Written by Michael James on Friday 12 May 2017
This article first appeared in Global Banking & Finance Review, May 2017
Mistrust, high wages, 2008, big bonuses, oh boring banking again. But from the goliaths to the minnows the challenges these institutions face are substantial: profit, cost control, regulation, public perception, fraud, legacy technology, and the licence. For new challenger banks like Starling and Atom it’s tempting to assume that legacy technology can safely be removed from that list but I’m not so sure. Given the number of platform providers, middleware vendors and user-interface frameworks that claim to be working with the more established challenger banks they may already be a lot less nimble than they planned to be.
As soon as you put your first customer on a fresh new platform, change becomes more difficult and you can quickly become the legacy platform: adding or modifying new technology has to take into account old products and of course the customers on it. The customers will rarely understand how complex a financial institution is and you will get no sympathy for a 100% overspend on changing ‘some software’. For me this means I should really have a more interesting hobby to talk about outside of work.
Fundamentally solving the problem 'of legacy on day two' is key to longevity, low run and change costs and your ability to create a compelling experience. Whether you manage your estate in-house or outsource elements, the key to ‘change sustainability’ is to design for change from the outset. “Change as usual” is an overused phrase but it does neatly encapsulate an essential aspect of modern life. My new phone will last 2 years if I am lucky, it gets more software updates than my data contract would like, every version has yet more sensors and for Christmas I got a smartwatch too. This means any company offering a user interface cannot stand still and has to keep up with the device in the customer’s pocket or on their wrist. That means you must re-align an approved device list, regularly re-test and re-build just to ensure a site/app still works and is still compliant on the latest operating system.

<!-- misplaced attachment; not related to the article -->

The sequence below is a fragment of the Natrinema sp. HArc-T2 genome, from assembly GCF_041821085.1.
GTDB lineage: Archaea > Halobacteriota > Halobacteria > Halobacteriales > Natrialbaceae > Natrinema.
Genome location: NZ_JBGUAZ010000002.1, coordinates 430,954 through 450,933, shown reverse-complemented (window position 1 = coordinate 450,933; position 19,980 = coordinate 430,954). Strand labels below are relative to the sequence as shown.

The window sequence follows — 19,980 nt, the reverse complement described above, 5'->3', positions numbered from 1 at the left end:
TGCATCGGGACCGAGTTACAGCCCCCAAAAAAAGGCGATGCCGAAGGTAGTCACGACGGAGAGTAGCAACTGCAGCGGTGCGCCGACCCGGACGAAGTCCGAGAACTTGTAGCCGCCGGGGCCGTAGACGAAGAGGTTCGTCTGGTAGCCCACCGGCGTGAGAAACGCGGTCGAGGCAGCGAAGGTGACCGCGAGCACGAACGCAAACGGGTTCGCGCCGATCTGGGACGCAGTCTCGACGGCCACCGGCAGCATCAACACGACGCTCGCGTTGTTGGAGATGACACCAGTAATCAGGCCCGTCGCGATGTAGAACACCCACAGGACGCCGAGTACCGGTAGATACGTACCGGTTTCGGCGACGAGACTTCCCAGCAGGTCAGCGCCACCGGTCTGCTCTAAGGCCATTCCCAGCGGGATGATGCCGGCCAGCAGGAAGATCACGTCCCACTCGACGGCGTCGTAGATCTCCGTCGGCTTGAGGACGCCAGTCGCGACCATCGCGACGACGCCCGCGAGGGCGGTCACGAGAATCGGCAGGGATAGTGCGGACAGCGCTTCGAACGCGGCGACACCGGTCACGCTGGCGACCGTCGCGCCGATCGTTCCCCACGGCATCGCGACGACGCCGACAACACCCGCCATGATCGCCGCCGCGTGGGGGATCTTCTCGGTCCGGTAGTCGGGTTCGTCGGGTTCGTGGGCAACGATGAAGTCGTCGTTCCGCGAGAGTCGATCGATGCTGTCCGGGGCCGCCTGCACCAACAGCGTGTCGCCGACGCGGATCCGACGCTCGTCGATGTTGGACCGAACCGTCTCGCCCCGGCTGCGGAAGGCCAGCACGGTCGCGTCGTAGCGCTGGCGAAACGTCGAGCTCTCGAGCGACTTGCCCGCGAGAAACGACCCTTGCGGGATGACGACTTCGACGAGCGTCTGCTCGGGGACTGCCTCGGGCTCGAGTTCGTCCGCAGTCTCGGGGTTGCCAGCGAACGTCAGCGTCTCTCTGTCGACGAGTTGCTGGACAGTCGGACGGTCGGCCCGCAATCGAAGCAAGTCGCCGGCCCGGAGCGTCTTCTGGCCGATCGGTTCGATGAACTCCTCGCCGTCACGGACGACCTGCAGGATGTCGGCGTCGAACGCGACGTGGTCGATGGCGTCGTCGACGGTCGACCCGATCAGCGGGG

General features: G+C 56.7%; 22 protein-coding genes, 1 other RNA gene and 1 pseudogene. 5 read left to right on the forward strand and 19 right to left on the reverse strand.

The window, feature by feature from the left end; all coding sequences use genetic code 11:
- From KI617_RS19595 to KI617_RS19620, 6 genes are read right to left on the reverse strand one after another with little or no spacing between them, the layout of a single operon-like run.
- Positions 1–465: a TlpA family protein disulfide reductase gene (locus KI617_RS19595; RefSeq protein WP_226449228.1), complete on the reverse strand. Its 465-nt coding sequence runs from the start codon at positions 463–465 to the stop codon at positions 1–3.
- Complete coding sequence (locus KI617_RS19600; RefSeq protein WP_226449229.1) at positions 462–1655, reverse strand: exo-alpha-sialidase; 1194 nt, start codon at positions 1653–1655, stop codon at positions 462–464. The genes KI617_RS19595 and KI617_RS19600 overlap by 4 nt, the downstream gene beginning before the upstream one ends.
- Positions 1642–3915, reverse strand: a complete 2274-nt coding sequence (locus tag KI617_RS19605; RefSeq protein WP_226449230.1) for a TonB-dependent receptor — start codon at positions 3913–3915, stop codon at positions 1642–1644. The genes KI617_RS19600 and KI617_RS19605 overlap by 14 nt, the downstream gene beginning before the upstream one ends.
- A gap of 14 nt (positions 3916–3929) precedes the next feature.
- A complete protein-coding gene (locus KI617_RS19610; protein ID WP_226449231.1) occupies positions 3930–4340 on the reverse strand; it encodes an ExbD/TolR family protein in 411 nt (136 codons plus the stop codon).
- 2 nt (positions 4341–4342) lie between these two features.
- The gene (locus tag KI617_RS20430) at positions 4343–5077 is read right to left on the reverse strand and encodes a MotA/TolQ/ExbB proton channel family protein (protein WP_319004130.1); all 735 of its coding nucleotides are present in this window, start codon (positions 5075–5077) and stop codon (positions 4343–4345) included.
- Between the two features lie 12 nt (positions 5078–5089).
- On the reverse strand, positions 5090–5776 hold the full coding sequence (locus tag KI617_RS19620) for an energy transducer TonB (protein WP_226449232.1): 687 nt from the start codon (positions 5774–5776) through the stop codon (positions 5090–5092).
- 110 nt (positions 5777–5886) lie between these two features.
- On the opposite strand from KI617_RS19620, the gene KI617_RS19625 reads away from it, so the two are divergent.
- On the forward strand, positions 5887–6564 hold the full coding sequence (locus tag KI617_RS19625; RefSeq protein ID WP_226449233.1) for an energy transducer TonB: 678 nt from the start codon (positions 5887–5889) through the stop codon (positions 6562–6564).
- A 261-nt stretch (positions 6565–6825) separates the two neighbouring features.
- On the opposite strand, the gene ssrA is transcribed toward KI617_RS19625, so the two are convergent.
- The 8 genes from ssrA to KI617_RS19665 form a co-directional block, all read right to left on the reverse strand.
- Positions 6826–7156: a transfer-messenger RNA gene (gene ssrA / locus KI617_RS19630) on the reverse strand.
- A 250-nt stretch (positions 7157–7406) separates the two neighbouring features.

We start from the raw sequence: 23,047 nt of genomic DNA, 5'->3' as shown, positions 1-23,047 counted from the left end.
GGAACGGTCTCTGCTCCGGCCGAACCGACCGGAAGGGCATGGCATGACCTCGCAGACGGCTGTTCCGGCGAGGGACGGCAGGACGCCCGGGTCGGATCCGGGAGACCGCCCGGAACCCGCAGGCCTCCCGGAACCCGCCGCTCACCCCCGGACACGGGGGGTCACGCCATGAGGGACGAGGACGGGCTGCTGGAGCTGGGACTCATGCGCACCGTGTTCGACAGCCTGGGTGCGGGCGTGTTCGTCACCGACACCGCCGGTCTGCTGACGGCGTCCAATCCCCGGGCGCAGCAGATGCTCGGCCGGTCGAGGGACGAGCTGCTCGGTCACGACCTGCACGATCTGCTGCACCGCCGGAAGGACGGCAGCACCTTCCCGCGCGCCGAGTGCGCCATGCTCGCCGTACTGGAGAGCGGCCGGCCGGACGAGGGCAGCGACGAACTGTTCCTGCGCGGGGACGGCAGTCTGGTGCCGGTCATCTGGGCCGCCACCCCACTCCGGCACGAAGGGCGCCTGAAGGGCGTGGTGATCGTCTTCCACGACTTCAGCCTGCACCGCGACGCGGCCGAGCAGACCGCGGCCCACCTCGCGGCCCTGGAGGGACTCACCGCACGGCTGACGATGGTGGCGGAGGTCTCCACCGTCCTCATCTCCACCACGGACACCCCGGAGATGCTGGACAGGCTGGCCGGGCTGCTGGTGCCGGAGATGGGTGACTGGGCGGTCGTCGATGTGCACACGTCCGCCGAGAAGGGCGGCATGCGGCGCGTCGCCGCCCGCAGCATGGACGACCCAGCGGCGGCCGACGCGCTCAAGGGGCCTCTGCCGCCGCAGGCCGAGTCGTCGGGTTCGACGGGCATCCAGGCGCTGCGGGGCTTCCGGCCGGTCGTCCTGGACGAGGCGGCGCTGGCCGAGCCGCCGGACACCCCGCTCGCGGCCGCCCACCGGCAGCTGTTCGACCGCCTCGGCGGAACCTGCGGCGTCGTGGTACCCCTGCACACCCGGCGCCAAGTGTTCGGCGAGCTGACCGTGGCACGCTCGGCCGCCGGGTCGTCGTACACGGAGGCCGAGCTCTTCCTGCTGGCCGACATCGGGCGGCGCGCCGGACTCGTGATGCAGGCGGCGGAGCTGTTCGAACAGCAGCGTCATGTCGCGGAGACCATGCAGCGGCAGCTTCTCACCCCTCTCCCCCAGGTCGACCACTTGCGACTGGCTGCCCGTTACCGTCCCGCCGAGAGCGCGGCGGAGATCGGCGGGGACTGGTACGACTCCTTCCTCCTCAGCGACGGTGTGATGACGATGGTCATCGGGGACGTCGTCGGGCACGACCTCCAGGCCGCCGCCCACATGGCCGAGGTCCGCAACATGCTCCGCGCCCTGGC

Beyond the user device lifecycle there is the agility you need to be competitive; today’s product is unlikely to be the same thing you offer next year and it is probably not going to be offered in the same way. Mobile first is the de facto starting point for User Interface development today but what will it be in 10 years’ time? A 4d Interface maybe, a direct implanted chip or even nanobots in my spine? Ultimately no one could put their hand on heart and say what digital will look like in 10 years’ time, so the ability to change needs to be built in to your company, your board room, your people and the IT.
That change ability can be achieved in a variety of ways but the key is to be brave:
- Throw away the change & governance processes that you have built up over the past 50 years and build an appropriate one.
- Embrace a componentised approach and be happy to do a bit more yourself.
- Spend small and very often, not very big and infrequent.
Most importantly stop what you are doing and take a fresh look at it, there is a well-known saying: ‘do what you always do to get what you always get’. For the past 2 decades many organisations have run big strategic programmes alongside their BAU operation to transform their technology but with conspicuously little success. To give your organisation the agility to be competitive in 10 years’ time, you need a permanent and core shift to a brave change first mindset.
This is the year you need to shift to a ‘Change First’ Operating model and a Change First Architecture so that your business can be a Customer First Company.